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Zuzanna Janin

I've seen my Death/Ceremony, Poland, 2003-2005

DVD, 7 min.

Courtesy of Lokal_30 Gallery, Warsaw

Is there anyone who has not imagined being present at his/her own funeral? Zuzanna Janin has gone a step further by actually staging her interment.

In April 2003, Janin published press notices of her demise. The next day, at Warsaw’s Powazki cemetery, she was laid to rest. This sequence of events led to the production of the movie "Ceremony", including footage of the funeral. Art critic Roman Lewandowski noted that the project generated a compilation of iconographic representations of death, bringing to mind social clichés of that motif. He adds that the work is a natural outcome of the artist’s previous dwellings on visual expressions, and her interest in the issue of memory and the illusory nature of the subject and identity per se. He adds further that, by presenting a fabricated visual image of the world after her death, Janin contrives to create an expanse of absence.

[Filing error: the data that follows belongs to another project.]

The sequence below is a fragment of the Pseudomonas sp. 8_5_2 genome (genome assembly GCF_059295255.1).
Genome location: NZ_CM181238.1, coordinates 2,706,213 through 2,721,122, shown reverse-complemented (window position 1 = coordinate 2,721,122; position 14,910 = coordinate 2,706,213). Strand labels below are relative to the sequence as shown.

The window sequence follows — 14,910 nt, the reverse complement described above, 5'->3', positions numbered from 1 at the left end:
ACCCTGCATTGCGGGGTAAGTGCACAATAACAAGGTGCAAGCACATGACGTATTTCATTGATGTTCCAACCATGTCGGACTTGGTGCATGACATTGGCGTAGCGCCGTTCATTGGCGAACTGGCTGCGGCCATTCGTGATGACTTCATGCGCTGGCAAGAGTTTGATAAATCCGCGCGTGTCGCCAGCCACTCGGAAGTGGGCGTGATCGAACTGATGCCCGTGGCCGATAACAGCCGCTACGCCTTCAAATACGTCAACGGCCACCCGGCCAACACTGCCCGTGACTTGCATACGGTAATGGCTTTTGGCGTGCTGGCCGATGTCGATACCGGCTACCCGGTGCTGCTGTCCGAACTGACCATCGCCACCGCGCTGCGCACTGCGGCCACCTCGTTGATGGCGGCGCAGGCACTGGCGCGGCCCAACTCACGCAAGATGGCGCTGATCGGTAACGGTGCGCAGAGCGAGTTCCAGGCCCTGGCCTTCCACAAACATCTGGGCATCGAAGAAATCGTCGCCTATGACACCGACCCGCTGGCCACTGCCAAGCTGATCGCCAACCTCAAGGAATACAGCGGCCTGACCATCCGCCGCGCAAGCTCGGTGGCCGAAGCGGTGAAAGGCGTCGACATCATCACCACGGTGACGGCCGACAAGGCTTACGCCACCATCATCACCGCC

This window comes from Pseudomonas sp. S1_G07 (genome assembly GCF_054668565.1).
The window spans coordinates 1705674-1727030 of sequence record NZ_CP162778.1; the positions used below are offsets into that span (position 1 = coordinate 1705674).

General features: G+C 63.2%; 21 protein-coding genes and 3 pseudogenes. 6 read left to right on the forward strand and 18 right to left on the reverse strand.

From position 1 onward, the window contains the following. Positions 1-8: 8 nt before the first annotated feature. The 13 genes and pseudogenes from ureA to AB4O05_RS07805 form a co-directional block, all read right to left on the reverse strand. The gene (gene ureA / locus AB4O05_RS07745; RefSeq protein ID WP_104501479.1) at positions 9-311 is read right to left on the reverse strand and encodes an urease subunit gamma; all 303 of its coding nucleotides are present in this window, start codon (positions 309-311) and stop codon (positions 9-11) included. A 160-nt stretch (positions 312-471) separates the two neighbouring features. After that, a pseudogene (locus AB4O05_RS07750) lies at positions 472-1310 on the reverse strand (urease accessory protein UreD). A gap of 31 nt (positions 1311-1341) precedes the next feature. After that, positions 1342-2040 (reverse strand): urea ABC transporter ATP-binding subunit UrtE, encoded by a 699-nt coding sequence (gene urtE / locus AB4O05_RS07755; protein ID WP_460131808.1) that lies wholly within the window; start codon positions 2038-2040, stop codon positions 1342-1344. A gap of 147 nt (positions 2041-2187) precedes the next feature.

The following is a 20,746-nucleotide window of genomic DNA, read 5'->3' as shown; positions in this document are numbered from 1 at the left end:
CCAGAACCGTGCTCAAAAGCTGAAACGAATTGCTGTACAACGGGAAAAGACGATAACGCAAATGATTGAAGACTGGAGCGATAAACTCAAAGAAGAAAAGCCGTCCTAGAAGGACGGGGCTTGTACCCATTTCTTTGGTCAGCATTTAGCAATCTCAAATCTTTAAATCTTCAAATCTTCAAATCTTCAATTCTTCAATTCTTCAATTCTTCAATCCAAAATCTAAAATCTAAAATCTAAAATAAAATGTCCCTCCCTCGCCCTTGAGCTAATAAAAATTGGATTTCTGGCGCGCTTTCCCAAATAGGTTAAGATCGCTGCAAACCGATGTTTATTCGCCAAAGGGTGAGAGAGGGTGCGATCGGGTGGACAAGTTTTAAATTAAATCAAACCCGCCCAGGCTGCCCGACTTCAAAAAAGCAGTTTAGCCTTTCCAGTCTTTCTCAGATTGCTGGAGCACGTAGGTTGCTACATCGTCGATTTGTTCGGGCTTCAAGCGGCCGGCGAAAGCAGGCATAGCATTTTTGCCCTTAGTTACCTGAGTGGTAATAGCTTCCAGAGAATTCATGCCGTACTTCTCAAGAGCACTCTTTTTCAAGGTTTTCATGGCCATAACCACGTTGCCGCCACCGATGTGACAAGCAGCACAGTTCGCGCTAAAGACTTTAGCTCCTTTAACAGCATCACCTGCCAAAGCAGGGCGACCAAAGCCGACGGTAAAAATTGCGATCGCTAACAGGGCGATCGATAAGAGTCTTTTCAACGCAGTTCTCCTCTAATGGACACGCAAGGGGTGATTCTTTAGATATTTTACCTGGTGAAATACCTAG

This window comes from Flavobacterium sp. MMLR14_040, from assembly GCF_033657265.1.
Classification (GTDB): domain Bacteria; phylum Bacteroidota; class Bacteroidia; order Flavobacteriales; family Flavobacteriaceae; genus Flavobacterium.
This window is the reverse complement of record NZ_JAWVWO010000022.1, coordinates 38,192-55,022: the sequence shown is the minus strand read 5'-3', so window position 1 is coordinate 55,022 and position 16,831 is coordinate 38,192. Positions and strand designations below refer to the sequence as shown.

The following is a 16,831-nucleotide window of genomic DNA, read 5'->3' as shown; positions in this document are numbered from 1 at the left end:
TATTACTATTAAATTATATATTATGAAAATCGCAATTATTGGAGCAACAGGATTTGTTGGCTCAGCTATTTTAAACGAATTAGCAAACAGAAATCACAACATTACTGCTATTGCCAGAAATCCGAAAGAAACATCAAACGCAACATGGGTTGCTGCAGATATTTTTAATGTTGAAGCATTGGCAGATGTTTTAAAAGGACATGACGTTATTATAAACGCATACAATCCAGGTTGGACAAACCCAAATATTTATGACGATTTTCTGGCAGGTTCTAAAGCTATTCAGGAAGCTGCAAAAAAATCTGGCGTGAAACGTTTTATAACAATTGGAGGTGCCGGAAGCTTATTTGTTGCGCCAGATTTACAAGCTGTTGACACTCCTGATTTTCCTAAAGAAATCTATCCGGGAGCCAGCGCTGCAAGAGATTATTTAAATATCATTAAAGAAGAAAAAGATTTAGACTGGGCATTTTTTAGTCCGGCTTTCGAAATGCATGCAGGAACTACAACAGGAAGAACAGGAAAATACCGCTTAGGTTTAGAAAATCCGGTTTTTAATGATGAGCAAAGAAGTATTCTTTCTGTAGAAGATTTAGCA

The notion of absence in art lays an ethical foundation for social critique, argues Stephen Feinstein in his article “Destruction has no covering”, featured in the exhibition catalogue. Feinstein argues that a stress on absence makes it possible to present a critique around issues of loss and the social circumstances leading up to it, circumstances such as genocide, without taking the easy course of depicting the horrors.

Janin’s work raises the question of whether a private death, occurring far from the eye of the camera or in the center of the world stage, still remains a possibility. Leading death to absurdity sharpens the encounter between the public and the private, an encounter which, at its peak, expropriates death from the mourners and becomes harnessed to political issues.